This year, Hermès announced a new iteration of its Victoria bag made from mycelium-based material. Stella McCartney, too, has been experimenting with leather-like fabrics made from mycelium, which are networks of fungal threads. These kind of innovations excite Kristine Upesleja. “It’s time to recreate and find a solution, find a new fiber,” she says.
A former costume designer, Upesleja is teaching students at ArtCenter College of Design to do just that in her class, “Wearables: Material Futures.” She also developed and continues to curate the Innovative Materials Collection at Fashion Institute of Design and Merchandising, and runs the consulting firm Madisons Innovative. Upesleja is pushing the next generation of designers to experiment and find the materials necessary for a sustainable future.
“I’m fascinated with my students at Art Center, to see how they create and how they find out some new ways of making things,” she says. “Of course the next step is how to make it pliable and commercially available. That’s the big question, but it shows that it’s possible.”
Upesleja’s students might come into her class with an interest in sustainable design, but they typically don’t have practical experience in making biomaterials. “They need to come up with their own solutions,” says Upesleja. “This is really about exploration, experimenting,” she adds, “failing, also, which often happens when they are trying to create their own bioplastics.
Recent ArtCenter graduate Ozzy Alvarez took Upesleja’s class in the spring of 2021. Developing materials in the midst of the pandemic proved to be a challenge. “My kitchen became this chemistry lab,” he says. And when a delivery of ingredients was delayed, Alvarez looked around his kitchen to figure out what he could use instead. That lead to a bioplastic made of gelatin, which he used to mimic bubble wrap and also crafted into an arm shield. He also made a bioplastic with cheesecloth and, combining that with a SCOBY-based material, he fashioned a clutch handbag as his final. While Alvarez already had an interest in sustainable practices, he says the class made him passionate about the subject. “I know that there is an opportunity to possibly create a completely biodegradable/sustainable purse that can go onto a fashion runway,” he says. “I believe that is possible.”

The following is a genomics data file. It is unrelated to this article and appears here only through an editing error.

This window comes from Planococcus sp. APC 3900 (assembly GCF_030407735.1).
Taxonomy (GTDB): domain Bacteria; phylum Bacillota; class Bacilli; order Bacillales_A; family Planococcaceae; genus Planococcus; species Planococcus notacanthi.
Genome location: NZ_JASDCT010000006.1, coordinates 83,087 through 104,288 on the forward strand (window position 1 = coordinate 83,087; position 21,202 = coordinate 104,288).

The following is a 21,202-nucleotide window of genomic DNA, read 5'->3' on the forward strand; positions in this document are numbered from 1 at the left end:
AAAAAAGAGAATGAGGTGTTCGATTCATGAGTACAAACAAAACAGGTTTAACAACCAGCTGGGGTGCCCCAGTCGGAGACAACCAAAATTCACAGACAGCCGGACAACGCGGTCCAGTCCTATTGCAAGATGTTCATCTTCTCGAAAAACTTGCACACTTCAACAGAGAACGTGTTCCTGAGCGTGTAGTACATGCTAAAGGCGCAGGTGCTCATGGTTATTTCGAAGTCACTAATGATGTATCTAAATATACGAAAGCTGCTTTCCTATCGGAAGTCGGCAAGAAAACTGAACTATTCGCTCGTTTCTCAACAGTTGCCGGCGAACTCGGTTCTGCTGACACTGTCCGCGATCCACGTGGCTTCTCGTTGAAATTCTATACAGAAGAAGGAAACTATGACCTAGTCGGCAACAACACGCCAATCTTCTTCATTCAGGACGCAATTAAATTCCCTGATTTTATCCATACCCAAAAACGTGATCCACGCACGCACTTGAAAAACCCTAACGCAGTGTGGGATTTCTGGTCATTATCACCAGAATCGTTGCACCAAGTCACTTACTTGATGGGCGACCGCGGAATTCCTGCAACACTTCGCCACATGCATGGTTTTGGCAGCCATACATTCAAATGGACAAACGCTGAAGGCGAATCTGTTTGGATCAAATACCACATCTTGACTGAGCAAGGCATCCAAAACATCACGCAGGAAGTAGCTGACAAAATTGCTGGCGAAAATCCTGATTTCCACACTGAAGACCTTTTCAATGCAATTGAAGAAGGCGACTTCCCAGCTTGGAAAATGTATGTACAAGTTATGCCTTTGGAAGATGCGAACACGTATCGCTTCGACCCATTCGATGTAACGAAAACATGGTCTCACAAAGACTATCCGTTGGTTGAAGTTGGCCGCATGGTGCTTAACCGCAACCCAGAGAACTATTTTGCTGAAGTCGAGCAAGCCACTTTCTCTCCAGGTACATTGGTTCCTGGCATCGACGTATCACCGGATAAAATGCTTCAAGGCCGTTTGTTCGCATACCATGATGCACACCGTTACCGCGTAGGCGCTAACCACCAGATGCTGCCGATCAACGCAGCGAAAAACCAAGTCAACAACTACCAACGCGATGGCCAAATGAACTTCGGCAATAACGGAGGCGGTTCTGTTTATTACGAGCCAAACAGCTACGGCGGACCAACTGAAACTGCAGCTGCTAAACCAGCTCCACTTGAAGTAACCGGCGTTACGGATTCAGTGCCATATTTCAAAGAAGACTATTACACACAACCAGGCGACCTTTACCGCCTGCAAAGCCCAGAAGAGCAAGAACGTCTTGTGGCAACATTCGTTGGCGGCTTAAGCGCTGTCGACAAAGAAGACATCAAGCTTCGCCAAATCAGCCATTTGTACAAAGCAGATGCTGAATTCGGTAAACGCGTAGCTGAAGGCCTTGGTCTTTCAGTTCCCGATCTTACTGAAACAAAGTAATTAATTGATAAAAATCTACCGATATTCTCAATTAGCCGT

“I’ve always been interested in materials,” says Upesleja. In Europe, she had worked as a costume designer, primarily for theater and opera. She moved to Los Angeles in 2000, and a few years later landed a job as a textile specialist at FIDM. After seeing a photo of a raincoat that transformed into a mattress, Upesleja was so impressed that she reached out to the maker, C.P. Company, who sent her the item on loan for what would be the first exhibition she curated at the school. She now organizes an annual innovative materials conference and exhibition at FIDM.
We met in person inside FIDM’s Innovative Materials Collection in late July, where Upesleja enthusiastically shows off some pieces in the collection. There’s a gold motorcycle jacket that looks like leather but is actually made from pineapple leaf. A pair of sneakers feel like suede but the material is derived from mushrooms.
At ArtCenter, Upesleja dives into concepts like circular economy with her students. She might have them look for plastic trash along the beach to turn into something wearable or repurpose an item that’s already in their closet. Students can learn how to make bioplastics and turn food waste into materials.
Anastasia Bachykala, a 2019 ArtCenter graduate, grew up in Belarus, where growing SCOBY (which stands for “symbiotic culture of bacteria and yeast”) at home to make kombucha was a common practice. So, when she took Upesleja’s class a couple years ago, she was excited to learn about how people are working with microorganisms to make materials. Bachykala herself made SCOBY leather, which she used to craft a pair of earrings and journal covers, in the course. But, SCOBY leather is tricky. “One of the challenges with SCOBY leather is that it’s highly sensitive to water,” she says. Yet, Bachykala has continued her experiments since finishing school. She’s currently collaborating with researchers at University of California San Diego, who have been working with biopolymers derived from algae. “In order to make SCOBY leather commercially feasible, or potentially be applied for real products in the market, it would need to be made waterproof,” she says. Algae might be the solution.
Upesleja sees educating the students as part of a solution to the environmental issues brought about by consumer culture. Hopefully, they’ll take the knowledge they acquire to their future employers and help affect change. “I deeply believe that if we change the materials that we’ve been using, it would make an enormous impact,” says Upesleja. “The materials world needs to change and we need to educate our designers that they should design for recycling. They have the power.”
Stay on top of the latest in L.A. news, food, and culture. Sign up for our newsletters today.